Walgreen Aims for Overseas Growth
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Walgreen Co. (NYSE: WAG) fell nearly 9% over a prolonged three-day hit the week of June 18 over concerns of the drugstore operator's most recent quarterly performance and its acquisition of European-based health and beauty retailer Alliance Boots. Although the stock has rebounded slightly, the difficult week adds to the troubling fall the stock has experienced since summer 2011 highs. Why so much pessimism in the Walgreen camp?
Walgreen’s sales have slumped over the past several months since it stopped filling prescriptions with Express Scripts (NASDAQ: ESRX), the largest US pharmacy benefits manager. The less-than-stellar performance over the past quarter – revenues fell 3.4% year-over-year to $17.8 billion – was hardly unexpected, as Walgreen’s management stated in late 2011 that it would rather give up revenues it received from Express Scripts than continue to fill unprofitable prescriptions. The corporation has not enjoyed the subsequent decrease in same-store sales as customers switched to rival drugstores including CVS Caremark (NYSE: CVS) and Wal-Mart (NYSE: WMT).
This being said, a large majority of the per-share price slump is obviously driven by the acquisition news. Walgreen purchased 45% of Alliance Boots for $6.7 billion -- $4 billion in cash, the remainder in stock – with an option to acquire the rest of the company at a later date. The acquisition is hardly inconsequential when compared to Walgreen’s current market cap of around $25 billion, but it does represent the corporation’s first push outside of its key United States market. Through the acquisition of Alliance Boot’s 3,300 health and beauty retail stores (located in 11 countries, primarily in Europe), Walgreen management has hopes of diversifying and growing its top line while continuing its battle with Express Scripts.
The Price Drop
The market’s concerns regarding Walgreen’s new exposure to the troubling European market are not unfounded. One cannot deny, however, that combined with Walgreen’s dividend increase announcement this week, the stock is becoming increasingly attractive. The 22% dividend hike to 27.5 cents/share per quarter provides a near 3.8% yield based on Wednesday morning prices around $29/share, which is more than double the five year quarterly average yield of 1.64%.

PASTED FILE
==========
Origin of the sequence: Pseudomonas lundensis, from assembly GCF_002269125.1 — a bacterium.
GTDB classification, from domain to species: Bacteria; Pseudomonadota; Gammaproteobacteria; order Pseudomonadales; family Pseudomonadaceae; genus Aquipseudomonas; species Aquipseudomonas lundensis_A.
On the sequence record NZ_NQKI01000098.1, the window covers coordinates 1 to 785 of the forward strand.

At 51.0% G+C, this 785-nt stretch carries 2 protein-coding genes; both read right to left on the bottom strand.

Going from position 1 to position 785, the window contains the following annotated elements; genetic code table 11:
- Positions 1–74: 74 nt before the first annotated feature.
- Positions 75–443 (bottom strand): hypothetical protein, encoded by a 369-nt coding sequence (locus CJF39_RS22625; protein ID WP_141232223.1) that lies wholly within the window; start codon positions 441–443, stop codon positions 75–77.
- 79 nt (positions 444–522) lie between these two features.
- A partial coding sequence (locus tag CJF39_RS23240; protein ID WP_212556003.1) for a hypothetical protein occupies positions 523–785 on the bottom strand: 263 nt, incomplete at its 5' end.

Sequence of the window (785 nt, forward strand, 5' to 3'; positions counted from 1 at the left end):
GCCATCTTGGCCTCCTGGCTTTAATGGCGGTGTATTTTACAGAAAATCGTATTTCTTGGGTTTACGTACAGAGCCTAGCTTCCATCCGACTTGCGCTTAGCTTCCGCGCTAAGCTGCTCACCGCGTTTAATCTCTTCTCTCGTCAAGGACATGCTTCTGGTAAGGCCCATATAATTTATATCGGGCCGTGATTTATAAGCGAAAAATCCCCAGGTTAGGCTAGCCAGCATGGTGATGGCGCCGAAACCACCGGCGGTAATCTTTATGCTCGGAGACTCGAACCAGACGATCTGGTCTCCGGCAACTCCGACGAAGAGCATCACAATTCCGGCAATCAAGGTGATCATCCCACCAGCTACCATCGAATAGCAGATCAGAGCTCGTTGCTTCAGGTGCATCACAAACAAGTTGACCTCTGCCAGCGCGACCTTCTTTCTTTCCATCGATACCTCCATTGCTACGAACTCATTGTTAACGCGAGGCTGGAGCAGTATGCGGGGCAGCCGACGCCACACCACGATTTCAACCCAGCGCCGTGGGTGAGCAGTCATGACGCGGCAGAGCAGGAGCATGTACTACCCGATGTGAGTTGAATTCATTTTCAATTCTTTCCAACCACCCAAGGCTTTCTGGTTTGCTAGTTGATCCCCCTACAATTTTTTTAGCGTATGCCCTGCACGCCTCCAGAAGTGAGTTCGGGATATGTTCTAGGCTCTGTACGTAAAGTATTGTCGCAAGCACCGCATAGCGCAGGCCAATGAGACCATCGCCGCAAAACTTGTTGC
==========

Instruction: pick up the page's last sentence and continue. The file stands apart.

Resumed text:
Even more attractive is Walgreen’s long history of dividend increases and its growing percentage of EPS payout to shareholders.
2012 payout ratio based on consensus EPS estimates of $2.62/share
Following the consecutive two-day price drop, Walgreen is also considerably cheaper on an historic earnings basis. The corporation’s forward P/E of around 10x is close to 33% off its past five-year average.
A Good Deal?
Dividend-seeking investors will undoubtedly be attracted to Walgreen’s current yield and the corporation’s continued prospects of dividend and payout ratio hikes. This being said, was the purchase of Alliance Boots an attractive acquisition given the deal’s metrics?
The European-based health/beauty retailer generated £1.44 billion of EBITDA on £23 billion in revenue in the most recent fiscal year ending March 31. With an Alliance Boots enterprise value of around £17.5 billion, Walgreen paid in excess of 12x trailing twelve month EBITDA for the acquisition. This is not extremely cheap considering Walgreen itself currently trades for around half the valuation, and the corporation boasts comfortably higher margins.
Although the market is undoubtedly concerned about the newly acquired exposure to the European market and some have argued that Walgreen would have been better off simply purchasing itself (at a less expensive valuation) via stock buyback, there is reason to look at the Alliance Boots acquisition in a positive light:
- Strong Financial Performance: Alliance Boots has grown revenues at a 13% CAGR over the past five years, including a 18.4% revenue and 12.4% profit increase in 2011.
- Walgreen management expects $100-$150 million per year in cost savings due to increased buying power for prescription and over-the-counter drugs as well as general merchandise
- Market overreaction has shot Walgreen to the bottom-end of its five year P/E, P/B, and EV multiple ranges (and the top of its dividend yield range)
The short-lived market pessimism surrounding the acquisition should continue to fade as the faster-growing Alliance Boots top and operating lines become integrated into Walgreen's future filings. The smaller health/beauty retailer has exemplified its resilience to the rather weak European market -- primarily due to its heavier presence in the U.K. -- and the new revenue stream should end up pleasing investors in the long run as Walgreen launches out of its primary U.S. market and supplements its top line from the recent Express Scripts troubles. With current valuations at the bottom of their historic ranges, it might be the perfect time to pick up some Walgreen shares on the cheap.
gibbstom13 has no positions in the stocks mentioned above. The Motley Fool has no positions in the stocks mentioned above. Motley Fool newsletter services recommend Express Scripts. Try any of our Foolish newsletter services free for 30 days. We Fools may not all hold the same opinions, but we all believe that considering a diverse range of insights makes us better investors. The Motley Fool has a disclosure policy. If you have questions about this post or the Fool’s blog network, click here for information.